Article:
“I was gay-born online” asserted Joel Simkhai, the Israeli-American tech entrepreneur founder of Grindr. It is in this multi-layered physical and digital space that the heart of gay life lies. Andrés Jaque notes that, freed from the need for anonymity, the new happy homonormativity is based on a flow of standardized images of fashionable males in porn-alike poses located in designed interiors. [4] Using Gilles Deleuzes terminology, Grindr users are not machines désirantes anymore, but désirées, for they sell themselves as objects validated by the system. [2]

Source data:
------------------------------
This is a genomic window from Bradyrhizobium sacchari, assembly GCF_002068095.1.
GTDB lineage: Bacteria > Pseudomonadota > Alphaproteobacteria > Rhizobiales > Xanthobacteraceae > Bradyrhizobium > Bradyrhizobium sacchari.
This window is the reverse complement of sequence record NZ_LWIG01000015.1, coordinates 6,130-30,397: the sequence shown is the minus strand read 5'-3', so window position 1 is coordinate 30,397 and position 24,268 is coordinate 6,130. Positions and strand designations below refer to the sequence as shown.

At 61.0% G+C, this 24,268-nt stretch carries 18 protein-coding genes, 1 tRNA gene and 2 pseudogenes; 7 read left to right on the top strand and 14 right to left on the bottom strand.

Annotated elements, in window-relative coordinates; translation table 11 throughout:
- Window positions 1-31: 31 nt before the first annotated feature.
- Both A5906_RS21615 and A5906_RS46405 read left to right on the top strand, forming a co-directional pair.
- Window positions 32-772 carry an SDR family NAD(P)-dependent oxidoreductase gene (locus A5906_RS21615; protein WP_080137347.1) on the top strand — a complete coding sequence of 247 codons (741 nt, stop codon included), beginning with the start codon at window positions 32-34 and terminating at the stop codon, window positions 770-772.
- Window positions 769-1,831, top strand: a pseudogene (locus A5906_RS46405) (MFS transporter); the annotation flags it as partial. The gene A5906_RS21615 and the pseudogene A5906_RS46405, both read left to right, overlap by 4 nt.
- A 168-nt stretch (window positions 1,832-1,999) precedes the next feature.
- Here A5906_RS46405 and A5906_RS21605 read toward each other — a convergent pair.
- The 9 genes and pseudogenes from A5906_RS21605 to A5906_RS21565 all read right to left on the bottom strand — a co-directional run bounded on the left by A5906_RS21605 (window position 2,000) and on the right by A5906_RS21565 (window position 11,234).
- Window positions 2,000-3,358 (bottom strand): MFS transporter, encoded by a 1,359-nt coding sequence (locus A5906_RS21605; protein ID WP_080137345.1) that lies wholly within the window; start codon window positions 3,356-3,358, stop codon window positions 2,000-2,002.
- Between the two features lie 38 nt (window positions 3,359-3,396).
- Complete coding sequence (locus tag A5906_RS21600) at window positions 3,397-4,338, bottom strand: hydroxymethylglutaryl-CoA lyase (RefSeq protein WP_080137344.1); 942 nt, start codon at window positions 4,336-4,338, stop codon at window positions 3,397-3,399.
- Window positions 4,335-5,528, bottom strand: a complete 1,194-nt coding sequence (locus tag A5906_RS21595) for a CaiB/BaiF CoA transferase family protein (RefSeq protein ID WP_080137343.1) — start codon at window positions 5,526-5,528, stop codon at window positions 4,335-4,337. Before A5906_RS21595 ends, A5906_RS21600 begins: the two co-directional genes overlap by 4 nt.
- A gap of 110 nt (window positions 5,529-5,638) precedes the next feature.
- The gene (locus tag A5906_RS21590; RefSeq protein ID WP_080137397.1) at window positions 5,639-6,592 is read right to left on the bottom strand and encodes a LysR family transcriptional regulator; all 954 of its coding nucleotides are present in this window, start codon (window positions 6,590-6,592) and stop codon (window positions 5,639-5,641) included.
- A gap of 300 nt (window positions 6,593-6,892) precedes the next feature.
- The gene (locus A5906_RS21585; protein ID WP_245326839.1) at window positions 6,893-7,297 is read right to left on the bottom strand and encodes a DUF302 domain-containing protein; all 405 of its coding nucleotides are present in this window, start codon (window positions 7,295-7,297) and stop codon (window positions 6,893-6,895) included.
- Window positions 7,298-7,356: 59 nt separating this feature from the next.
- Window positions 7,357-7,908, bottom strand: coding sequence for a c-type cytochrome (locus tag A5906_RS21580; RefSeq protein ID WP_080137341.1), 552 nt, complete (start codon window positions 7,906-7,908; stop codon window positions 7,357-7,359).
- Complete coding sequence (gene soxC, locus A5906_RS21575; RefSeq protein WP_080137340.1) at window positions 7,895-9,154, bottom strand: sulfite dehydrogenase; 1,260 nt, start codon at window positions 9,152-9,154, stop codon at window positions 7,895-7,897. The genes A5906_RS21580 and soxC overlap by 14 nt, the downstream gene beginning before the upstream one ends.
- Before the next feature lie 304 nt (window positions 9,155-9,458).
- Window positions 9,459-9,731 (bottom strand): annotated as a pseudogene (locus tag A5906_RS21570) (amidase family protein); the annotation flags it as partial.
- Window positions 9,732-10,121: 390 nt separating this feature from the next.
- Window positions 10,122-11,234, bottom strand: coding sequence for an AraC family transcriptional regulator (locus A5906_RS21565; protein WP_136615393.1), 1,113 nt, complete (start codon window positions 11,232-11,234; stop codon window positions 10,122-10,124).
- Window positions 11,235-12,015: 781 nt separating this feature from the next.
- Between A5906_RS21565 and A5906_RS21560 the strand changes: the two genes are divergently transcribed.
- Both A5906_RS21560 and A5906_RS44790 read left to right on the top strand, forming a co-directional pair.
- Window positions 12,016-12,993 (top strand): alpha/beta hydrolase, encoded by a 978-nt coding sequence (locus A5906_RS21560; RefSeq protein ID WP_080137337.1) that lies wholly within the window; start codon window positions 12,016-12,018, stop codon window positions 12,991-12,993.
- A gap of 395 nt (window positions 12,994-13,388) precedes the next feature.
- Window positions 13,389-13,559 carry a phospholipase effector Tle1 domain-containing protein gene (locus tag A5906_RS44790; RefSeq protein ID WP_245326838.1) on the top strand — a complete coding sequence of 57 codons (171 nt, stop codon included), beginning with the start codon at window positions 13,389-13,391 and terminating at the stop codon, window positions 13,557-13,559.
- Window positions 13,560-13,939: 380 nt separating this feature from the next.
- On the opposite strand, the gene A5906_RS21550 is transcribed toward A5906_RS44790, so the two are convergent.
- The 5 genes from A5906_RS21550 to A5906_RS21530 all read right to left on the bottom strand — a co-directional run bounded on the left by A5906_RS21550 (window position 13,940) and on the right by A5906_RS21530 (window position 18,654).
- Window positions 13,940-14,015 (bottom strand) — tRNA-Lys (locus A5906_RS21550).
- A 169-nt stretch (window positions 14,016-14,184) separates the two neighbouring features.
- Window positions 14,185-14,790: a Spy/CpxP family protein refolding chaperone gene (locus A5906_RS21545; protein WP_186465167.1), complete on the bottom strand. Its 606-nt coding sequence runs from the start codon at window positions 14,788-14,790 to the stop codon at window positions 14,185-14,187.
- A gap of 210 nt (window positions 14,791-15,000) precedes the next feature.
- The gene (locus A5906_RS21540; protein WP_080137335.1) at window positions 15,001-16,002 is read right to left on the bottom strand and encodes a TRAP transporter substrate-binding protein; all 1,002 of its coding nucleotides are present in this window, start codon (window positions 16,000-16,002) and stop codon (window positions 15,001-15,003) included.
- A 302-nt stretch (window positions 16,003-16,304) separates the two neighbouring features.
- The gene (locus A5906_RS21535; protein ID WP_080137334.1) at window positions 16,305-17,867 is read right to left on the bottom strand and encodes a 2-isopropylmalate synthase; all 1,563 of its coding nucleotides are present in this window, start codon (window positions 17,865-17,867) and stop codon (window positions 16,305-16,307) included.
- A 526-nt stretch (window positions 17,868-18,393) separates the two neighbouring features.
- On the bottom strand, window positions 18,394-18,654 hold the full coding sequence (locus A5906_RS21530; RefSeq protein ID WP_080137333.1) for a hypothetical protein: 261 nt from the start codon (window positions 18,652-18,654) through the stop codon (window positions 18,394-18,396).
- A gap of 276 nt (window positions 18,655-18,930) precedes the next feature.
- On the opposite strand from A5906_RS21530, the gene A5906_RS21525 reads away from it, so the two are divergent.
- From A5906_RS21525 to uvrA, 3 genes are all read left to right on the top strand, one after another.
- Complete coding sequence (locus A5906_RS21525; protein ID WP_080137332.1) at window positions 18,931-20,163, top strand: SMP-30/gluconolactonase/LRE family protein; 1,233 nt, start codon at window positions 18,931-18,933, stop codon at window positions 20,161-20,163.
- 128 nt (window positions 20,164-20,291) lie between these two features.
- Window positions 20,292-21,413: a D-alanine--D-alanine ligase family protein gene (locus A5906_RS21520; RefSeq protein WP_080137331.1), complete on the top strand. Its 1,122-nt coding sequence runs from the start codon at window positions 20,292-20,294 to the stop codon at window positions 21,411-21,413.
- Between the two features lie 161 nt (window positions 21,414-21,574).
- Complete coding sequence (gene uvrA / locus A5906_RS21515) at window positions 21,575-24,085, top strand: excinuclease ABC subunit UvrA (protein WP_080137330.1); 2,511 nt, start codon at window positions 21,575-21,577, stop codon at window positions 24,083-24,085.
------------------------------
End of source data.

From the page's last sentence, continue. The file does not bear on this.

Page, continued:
Guillaume Dustan defines the physical, mental, and virtual geography where queer people live as a pornotopia: a place where “a set of predictable images and a minimalism of language replace the narrative of self and other”. [3] Here relationships between people are not mediated by gay literature, but porn. Being gay has always been connected with agreeing of performing a sexual role, that comes out of porn or pop music. As Claire Boyle argues, “this is a world in which plot is accidental, in which the next lay is around the corner, in which all men are gay and well-endowed, in which pleasure goes beyond language to the primal, and in which the only real activity is sex.” [2] The users living in these pornotopias do not present themselves as people, but more as the incarnation of one stereotype of an agreed range.